The construction illustrated for the preferred embodiment as hereinbefore set out can be varied within the scope of the present invention. Clearly the coils need not be of any particular shape although flat spiral coils are preferred. The coils need not be round but can be square, triangular, hexagonal, or the like. Two compensating coils and a search coil are preferred, but as hereinbefore indicated, only one search coil and one compensating coil may be employed, or alternatively one search coil may be employed with more than two compensating coils. A possible alternative configuration is illustrated by way of example in FIG. 8 wherein one search coil 26 is employed, with three compensating coils 28 being disposed in overlapping relation and equi-spaced around search coil 26. This particular configuration has the advantage of being less sensitive to tilt in various directions.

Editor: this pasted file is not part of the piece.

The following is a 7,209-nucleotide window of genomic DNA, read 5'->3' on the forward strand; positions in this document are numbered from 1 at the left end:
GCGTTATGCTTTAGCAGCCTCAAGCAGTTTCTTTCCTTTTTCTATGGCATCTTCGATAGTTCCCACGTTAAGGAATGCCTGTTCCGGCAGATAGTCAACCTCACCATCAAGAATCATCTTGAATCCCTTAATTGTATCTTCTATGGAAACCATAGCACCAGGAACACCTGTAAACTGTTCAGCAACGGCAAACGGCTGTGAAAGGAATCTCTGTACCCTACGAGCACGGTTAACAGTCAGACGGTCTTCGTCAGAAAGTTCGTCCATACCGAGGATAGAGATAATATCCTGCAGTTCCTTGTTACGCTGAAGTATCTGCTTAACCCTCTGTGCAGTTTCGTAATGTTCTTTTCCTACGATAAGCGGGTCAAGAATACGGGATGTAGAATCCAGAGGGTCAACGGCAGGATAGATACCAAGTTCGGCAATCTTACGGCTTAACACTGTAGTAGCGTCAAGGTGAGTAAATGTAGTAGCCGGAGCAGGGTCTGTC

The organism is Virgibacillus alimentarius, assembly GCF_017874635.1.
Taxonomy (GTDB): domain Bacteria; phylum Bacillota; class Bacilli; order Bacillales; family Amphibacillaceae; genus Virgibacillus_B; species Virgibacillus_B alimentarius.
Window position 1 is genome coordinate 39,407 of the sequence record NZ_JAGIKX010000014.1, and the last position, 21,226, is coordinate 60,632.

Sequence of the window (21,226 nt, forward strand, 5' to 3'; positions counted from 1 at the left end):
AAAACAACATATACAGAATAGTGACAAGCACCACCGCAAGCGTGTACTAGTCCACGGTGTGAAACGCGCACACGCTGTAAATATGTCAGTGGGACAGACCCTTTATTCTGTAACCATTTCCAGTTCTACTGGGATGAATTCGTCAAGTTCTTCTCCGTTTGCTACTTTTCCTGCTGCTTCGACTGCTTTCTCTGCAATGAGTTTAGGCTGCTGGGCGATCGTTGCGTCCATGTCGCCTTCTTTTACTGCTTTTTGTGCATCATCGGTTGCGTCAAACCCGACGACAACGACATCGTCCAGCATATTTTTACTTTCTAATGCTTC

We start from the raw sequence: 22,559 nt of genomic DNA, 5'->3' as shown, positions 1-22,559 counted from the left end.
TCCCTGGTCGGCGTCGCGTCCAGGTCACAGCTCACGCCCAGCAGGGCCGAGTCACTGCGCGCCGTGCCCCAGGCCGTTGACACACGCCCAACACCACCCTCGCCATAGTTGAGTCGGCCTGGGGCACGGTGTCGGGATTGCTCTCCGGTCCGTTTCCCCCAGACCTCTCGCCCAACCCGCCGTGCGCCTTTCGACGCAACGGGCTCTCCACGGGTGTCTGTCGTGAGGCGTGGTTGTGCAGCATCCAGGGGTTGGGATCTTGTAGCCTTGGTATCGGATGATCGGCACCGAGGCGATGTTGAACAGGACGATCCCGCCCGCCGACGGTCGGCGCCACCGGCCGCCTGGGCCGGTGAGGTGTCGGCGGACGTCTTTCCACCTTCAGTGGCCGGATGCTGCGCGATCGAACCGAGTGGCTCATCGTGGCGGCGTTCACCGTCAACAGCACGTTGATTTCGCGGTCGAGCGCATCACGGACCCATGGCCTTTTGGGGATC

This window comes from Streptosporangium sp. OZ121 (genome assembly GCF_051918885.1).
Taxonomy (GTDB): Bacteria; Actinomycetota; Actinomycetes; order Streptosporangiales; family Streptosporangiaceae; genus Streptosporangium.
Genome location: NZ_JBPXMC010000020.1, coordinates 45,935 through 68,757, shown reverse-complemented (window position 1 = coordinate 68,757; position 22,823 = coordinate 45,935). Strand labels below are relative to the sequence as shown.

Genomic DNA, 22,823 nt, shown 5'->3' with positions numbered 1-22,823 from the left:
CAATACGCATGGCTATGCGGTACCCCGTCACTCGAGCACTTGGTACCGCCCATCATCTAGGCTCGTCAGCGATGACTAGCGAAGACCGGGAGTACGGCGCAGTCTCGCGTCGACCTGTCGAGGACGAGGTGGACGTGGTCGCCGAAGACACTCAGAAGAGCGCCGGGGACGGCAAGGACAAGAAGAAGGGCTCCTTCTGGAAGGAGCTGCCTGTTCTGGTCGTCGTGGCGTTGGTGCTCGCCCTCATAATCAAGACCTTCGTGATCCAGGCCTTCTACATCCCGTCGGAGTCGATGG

Although the frequency doubling circuit of FIG. 6 is preferred because of its simplicity in separating the oscillator frequencies, other circuits may be substituted therefor, with one example being illustrated in FIG. 9. In this figure similar elements are referred to employing primed reference numerals corresponding to components in the FIG. '7 block diagram. In the FIG. 9 circuit, a reference oscillator 98 provides an output for mixing with the output of oscillator 46' in a mixer and low-pass filter 52. Also, a reference oscillator 100 is utilized for providing an output for mixing with the output of oscillator 48' in mixer and low-pass filter 52". The reference oscillators 98 and 100 may be substantially identical to the oscillator circuit hereinbefore described, except for employing tuned circuit reference coils I02 and 104 respectively which are substantially isolated from the rest of the system, i.e., not located within the coil assembly housing. The mixer and low-pass filter circuits 52 and 52" are identical to this type of circuit previously described, and provide outputs for mixing in mixer and low-pass filter circuit 52" which is also substantially similar in circuit construction to the mixer and filter circuitry hereinbefore described. In the particular example, the search oscillator 46' is designed to have an operating frequency of 1.1 megahertz while reference oscillator 98 has an operating frequency of 1.06 megahertz. It will be seen that the output of mixer and low-pass filter 52 will be a difference frequency equaling 4O kilohertz. Furthermore, the oscillator 48 is suitably designed to have an operating frequency of l megahertz while reference oscillator 100 has an oper ating frequency of 0.960010 megahertz. Mixing these two signals in mixer and low pass filter circuit 52" results in an output signal having a frequency of 39.990 lcilohertz. Then, a mixture of the outputs from circuits 52 and S2 in circuit 52" will produce a signal having an output frequency of 0.010 kilohertz on lead 106, i.e., a frequency difference in the audio range. How ever, the frequencies of the search oscillator 46' and the compensating oscillator 48 are sufficiently widely separated in frequency to avoid lock-in.